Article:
There are many ways you can get involved with the charity whether you’re spreading the word, fundraising or signing up to potentially donate – and donating couldn’t be simpler.
So let’s dispel some myths we’ve heard since the announcement...
“It’s such a hassle to sign up”
Here’s the truth – if you’re aged 16 to 30 and in good health, you can sign up to the Anthony Nolan register by producing a simple cheek swab and filling out a form, which takes under 5 minutes.
In 2016, a YouGov survey found that a shocking 34% of young men who wouldn’t sign up as a stem cell donor were ‘scared that the experience would be painful’. Which brings us onto the next myth…
“Donating is incredibly painful”
The majority of donors tell Anthony Nolan otherwise. There are two ways you can donate stem cells to a patient with blood cancer or a blood disorder. 90% of people donate their stem cells via their bloodstream in a straightforward process, called peripheral blood stem cell collection, which takes around 4-5 hours (the time to watch a couple of movies) The other 10% have their stem cells collected via bone marrow itself, whilst under general anaesthetic.
“I’ll have to take a month off work if I donate”
Many people think that donating will require a lengthy period of rest and recovery – but this isn’t factually correct. People who donate via the bloodstream have reported flu-like symptoms from the hormone injections, but these tend to vanish within a few days. People who donate through bone marrow tend to feel a bit tired and bruised, and the charity recommends taking a short break from work to recover. But that’s all it takes to make a lifesaving difference.
“I’ll have to travel really far to donate and that’s going to cost me so much money”
There are specialist collection centres, in London, Manchester and Sheffield. Anthony Nolan will organise and pay for your travel and hotel, so don’t worry about costs. They recommend you bring a companion with you, who will also be covered for costs.
So now we’ve banished some myths, it’s now time for the facts…
“How does blood stem cell collection work?”
It’s honestly a lot easier than you think. A nurse will come to your home or office to give you injections of granulocyte colony-stimulating factor (G-CSF) over four days. This is a naturally-occurring hormone which increases the number of stem cells your body produces. On the fourth day you’ll be asked to travel to the collection centre for your injection.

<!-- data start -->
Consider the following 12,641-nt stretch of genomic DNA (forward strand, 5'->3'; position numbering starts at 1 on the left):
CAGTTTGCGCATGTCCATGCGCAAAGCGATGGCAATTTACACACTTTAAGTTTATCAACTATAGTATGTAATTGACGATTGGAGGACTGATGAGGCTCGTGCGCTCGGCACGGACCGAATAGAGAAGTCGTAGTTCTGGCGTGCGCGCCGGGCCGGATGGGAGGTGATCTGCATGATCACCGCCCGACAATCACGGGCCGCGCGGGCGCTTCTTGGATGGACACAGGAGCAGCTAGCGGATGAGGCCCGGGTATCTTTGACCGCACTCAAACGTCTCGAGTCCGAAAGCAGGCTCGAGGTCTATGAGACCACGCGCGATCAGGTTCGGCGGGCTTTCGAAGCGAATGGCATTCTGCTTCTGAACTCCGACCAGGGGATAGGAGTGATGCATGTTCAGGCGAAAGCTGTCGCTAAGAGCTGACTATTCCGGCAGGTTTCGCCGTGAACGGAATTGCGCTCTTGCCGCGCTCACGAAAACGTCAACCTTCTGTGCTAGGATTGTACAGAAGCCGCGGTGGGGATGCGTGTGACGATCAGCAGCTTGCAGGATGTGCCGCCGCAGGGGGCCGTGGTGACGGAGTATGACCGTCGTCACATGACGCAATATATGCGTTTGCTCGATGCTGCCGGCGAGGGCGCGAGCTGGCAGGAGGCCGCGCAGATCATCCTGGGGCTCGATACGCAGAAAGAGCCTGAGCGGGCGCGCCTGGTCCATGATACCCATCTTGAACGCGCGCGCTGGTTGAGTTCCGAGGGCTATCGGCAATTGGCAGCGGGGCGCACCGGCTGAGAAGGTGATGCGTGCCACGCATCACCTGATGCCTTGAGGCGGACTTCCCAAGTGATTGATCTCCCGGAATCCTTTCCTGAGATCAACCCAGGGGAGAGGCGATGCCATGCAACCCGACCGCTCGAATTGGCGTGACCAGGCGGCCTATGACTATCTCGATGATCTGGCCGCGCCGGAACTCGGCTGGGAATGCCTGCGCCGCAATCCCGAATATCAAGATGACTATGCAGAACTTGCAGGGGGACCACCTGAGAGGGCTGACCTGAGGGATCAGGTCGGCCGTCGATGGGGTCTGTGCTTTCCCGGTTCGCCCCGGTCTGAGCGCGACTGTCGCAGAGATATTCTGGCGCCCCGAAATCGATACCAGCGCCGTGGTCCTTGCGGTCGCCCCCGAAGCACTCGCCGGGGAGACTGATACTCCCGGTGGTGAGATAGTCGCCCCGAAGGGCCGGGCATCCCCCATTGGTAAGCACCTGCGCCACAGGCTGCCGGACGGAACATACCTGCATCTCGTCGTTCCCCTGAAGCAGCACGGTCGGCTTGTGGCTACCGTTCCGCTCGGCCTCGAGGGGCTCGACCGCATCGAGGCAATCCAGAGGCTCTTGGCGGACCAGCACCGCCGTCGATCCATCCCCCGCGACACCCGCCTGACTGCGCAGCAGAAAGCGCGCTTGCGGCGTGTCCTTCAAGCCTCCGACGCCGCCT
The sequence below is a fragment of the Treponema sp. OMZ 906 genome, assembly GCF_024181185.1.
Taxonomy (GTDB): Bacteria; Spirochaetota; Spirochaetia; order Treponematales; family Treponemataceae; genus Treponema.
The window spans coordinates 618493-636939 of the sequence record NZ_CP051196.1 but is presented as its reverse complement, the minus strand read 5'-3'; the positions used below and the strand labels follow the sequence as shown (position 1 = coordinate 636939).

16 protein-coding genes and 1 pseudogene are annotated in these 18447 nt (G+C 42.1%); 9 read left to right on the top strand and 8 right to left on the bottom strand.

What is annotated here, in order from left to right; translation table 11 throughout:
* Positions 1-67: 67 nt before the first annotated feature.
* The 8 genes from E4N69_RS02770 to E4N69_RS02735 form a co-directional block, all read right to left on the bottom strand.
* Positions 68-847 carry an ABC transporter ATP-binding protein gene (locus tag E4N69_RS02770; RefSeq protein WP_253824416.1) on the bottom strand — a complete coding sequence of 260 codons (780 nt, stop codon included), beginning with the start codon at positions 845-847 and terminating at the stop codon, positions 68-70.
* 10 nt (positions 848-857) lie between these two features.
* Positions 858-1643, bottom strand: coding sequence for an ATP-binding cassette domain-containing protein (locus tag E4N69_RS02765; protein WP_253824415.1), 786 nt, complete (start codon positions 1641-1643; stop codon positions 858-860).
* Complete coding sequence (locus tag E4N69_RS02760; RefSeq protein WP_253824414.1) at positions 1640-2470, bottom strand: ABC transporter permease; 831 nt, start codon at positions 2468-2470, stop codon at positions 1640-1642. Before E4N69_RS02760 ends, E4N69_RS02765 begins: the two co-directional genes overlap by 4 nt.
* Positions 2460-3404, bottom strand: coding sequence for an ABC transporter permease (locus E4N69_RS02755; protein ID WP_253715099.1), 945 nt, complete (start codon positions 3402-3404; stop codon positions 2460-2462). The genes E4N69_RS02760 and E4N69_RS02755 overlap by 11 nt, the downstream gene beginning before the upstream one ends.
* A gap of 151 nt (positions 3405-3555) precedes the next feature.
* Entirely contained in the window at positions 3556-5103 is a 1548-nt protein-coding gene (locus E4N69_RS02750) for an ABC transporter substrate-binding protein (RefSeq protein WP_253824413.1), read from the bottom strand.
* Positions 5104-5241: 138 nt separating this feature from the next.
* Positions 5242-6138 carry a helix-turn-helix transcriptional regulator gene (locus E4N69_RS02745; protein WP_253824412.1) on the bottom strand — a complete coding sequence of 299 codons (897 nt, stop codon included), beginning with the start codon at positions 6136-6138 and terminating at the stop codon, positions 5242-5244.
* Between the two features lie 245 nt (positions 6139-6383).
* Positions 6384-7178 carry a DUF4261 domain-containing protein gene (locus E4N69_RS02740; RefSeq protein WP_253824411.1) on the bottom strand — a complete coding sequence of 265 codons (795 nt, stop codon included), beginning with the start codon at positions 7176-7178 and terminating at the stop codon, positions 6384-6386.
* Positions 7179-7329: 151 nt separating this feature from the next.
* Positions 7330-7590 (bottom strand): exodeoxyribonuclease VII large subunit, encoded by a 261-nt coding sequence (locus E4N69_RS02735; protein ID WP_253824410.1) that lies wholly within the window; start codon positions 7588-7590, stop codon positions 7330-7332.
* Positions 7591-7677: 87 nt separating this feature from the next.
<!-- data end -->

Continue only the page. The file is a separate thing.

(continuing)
The following day a doctor or nurse will insert a small tube into each arm, draw out the blood, and pass it through a machine to collect stem cells.
Donation takes around 4-5 hours but you won’t need general anaesthetic or to stay in hospital overnight – incredibly simple.
“How does bone marrow donation work?”
You’ll spend two nights in London, Sheffield or Manchester. Under general anaesthetic, doctors will take some bone marrow from your pelvis using a needle and syringe.
You’ll probably feel tired and have a little bruising and pain in your lower back after donation. But this generally passes within a week or so.
“Will I be able to find out what happened to my stem cells?”
So once you’ve donated and a courier has collected your cells and taken them to the recipient – you can ask to be given an update on their progress, however this is not always possible due to data protection. You may choose to write or email anonymously to the person you donated to and Anthony Nolan will send this onto the patient, and any replies from them to you if they reply. Some patients and donors may choose to meet each other after a minimum of two years after the donation, this depends on the health of the patient and any regulations from their registry if they live outside of the UK
By joining the register and potentially going on to donate your stem cells you could give someone a second chance of life – with the full support of FDM and Anthony Nolan. If you have any questions about our Anthony Nolan partnership, or wish to join the register please contact FDM’s charity contact – Georgia Beech.